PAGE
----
ii) The retrogressive and conservative: Rise of religio-political actors –
Religious cults and denominations of all kinds (Muslim, Christian) are growing
to fill the political vacuum in the absence of other actors among the North
African migrant community in these neighbourhoods. Tablighi Jamaat-type
operators alongside Christian Evangelical gospel cults compete on this
territory. Ironic as it may seem in secular France, over the last 15 years the
state has officially leaned hard to help craft interlocutors who are religious,
notably from the so-called ‘Muslim community’. Just because a high proportion of
post-war immigrants in France happen to be from North Africa, they are
automatically and increasingly identified as being ‘Muslim’ and so, very
naturally, it is the imams here who are seen as community representatives, even
though nearly half of the North African immigrants are non-practising and
There is a narrowing of any political possibility of action arising from
these neighbourhoods, especially after the state cut subsidies to local
non-profit associations. New national social movements like ATTAC or such anti-globalisation
groups have next to no presence in the poor and working class areas. The far
right National Front has been gaining in membership sections of the old working
class (former supporters of the Communist party) and the unemployed (of
non-North African descent).
b) Memory, ‘culture’ and history to reshape identity: It is important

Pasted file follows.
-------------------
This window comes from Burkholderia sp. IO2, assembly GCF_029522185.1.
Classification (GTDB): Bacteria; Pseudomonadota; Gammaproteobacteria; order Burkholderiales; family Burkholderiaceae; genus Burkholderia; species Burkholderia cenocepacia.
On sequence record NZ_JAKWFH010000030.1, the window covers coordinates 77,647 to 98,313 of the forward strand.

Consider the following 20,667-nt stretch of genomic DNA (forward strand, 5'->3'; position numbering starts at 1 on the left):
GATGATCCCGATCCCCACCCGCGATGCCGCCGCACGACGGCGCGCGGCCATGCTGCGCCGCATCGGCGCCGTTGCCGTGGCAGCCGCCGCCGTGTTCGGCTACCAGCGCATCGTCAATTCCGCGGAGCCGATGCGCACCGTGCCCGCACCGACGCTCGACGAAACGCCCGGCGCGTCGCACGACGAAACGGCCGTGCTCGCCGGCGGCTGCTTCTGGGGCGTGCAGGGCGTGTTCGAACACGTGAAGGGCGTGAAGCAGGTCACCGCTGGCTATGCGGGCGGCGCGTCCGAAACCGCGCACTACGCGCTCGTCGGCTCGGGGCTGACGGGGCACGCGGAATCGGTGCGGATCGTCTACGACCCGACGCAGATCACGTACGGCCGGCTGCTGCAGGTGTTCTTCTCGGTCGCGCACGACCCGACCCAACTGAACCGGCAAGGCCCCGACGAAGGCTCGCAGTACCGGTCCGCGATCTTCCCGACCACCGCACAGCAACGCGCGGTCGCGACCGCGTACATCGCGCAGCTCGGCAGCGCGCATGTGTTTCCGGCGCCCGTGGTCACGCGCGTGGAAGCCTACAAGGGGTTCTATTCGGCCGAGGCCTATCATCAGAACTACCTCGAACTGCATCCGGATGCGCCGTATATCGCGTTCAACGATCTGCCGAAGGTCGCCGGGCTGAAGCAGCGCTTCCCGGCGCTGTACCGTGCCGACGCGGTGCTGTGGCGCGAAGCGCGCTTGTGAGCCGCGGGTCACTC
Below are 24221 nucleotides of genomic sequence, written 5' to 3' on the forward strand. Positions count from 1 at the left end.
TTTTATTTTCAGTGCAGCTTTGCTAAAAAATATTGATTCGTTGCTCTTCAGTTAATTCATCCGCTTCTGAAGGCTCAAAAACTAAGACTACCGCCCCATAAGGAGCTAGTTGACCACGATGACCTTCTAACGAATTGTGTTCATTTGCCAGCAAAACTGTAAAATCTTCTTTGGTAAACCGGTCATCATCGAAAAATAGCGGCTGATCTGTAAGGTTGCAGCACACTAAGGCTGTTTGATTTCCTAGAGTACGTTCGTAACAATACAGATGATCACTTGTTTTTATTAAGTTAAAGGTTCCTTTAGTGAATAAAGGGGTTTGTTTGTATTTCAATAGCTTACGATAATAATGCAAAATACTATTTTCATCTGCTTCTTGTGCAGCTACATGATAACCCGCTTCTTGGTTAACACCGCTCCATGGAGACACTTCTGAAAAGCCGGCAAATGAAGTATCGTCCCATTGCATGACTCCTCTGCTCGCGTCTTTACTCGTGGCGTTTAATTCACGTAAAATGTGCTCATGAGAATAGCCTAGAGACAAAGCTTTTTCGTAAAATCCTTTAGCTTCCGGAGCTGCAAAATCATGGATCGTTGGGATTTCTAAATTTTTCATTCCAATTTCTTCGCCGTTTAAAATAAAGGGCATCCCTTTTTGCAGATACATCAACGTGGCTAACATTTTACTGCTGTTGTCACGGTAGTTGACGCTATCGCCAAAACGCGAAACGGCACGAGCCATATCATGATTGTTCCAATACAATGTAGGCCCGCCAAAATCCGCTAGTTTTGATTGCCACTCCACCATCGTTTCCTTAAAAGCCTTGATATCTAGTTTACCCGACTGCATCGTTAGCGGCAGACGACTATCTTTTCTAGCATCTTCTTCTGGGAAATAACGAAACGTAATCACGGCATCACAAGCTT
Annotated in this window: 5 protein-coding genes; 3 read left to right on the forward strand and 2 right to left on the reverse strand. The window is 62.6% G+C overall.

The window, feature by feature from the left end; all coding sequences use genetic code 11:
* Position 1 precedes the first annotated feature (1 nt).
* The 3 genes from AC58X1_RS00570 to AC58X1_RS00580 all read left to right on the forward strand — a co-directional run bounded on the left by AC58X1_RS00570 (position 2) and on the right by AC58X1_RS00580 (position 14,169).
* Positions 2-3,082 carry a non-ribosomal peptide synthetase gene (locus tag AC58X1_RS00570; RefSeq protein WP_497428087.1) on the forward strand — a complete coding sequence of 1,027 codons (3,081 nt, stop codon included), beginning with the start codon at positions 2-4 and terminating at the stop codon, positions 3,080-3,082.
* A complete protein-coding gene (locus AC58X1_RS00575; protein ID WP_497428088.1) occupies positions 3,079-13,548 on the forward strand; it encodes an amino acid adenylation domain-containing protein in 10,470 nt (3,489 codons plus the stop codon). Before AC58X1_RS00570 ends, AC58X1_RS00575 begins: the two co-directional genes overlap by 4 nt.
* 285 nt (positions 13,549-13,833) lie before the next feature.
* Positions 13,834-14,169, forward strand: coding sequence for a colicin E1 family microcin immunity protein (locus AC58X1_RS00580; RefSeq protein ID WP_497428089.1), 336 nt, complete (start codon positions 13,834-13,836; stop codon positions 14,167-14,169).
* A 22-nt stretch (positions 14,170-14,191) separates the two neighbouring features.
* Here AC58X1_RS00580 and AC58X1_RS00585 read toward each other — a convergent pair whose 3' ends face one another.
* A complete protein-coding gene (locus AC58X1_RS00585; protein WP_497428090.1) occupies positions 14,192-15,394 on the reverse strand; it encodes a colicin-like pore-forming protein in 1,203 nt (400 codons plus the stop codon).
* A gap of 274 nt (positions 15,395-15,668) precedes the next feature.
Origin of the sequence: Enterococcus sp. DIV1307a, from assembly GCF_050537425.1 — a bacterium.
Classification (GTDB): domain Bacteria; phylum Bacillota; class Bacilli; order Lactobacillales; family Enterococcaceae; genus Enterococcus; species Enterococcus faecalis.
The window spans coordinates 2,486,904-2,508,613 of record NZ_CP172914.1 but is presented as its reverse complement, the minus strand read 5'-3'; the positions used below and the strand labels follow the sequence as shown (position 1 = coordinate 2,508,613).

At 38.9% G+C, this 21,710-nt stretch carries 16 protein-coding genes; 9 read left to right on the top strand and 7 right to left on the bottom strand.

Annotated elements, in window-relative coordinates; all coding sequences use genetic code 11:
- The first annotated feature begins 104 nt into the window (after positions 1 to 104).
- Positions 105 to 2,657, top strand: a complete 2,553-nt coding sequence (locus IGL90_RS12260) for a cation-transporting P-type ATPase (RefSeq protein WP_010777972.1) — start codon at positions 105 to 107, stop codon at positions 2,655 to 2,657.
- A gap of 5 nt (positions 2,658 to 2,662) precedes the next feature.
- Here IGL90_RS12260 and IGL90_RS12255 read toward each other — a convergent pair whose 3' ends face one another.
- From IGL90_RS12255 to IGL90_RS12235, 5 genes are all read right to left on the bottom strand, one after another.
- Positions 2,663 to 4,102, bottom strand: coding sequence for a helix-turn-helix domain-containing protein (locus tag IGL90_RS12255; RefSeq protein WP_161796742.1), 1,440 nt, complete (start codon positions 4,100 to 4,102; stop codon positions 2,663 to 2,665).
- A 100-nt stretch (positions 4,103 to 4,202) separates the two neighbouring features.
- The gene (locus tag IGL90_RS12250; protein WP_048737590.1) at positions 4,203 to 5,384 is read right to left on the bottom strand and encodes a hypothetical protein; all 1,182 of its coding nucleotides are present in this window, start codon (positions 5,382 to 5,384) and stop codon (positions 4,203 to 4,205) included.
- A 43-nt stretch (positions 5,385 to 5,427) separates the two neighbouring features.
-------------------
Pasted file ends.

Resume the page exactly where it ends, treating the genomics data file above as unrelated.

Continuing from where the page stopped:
to note that more than four decades after decolonisation there is still a
deafening silence by the political elites in France about the war in Algeria.
Its wounds have been left unattended for society to deal with.
In the post-colonial period, disparate groups have recently invoked this past
history with competing conceptions of it before differing political audiences.
Here, notions of the past and the future collide, which are at the heart of
moves to focus on identity, origins, immigration, tradition, culture, to
undermine secular social space in France. Some examples:
Ø There is a sophisticated stream of the far right which is very active in
supporting the ideas of ethnic diversity and the language of "difference" in the
cause of ethnic separation. In France, the Groupement de Recherche et d'étude
pour la Civilisation Européenne (GRECE), with ties to neo-fascist groups,
has been portraying cultural identities as fixed and irreconcilable so as to
push institutionalised multiculturalism. Leading light of GRECE, Alain de
Benoist says that "racism is nothing but the denial of difference".
Ø The French Parliament passed a law in February 2005 (much to the horror of
historians) which now implores the national education system to teach the
positive role of colonisation. This panders to the ideological platform of the
Ø A small group of French citizens (immigrants of sub-Saharan, North African
descent supported by progressives and third world-ists) claiming to be colonised
‘natives’, indigènes de la République, in a pamphlet popularised via the
Internet, invokes and juxtaposes the imagery of discriminatory treatment meted
out to their grandparents, who were colonial subjects, to their own current
situation. There is political manufacture here, of being eternal victims,
invoking colour, race and ethnicity. This is dangerous fuel to fan the flames of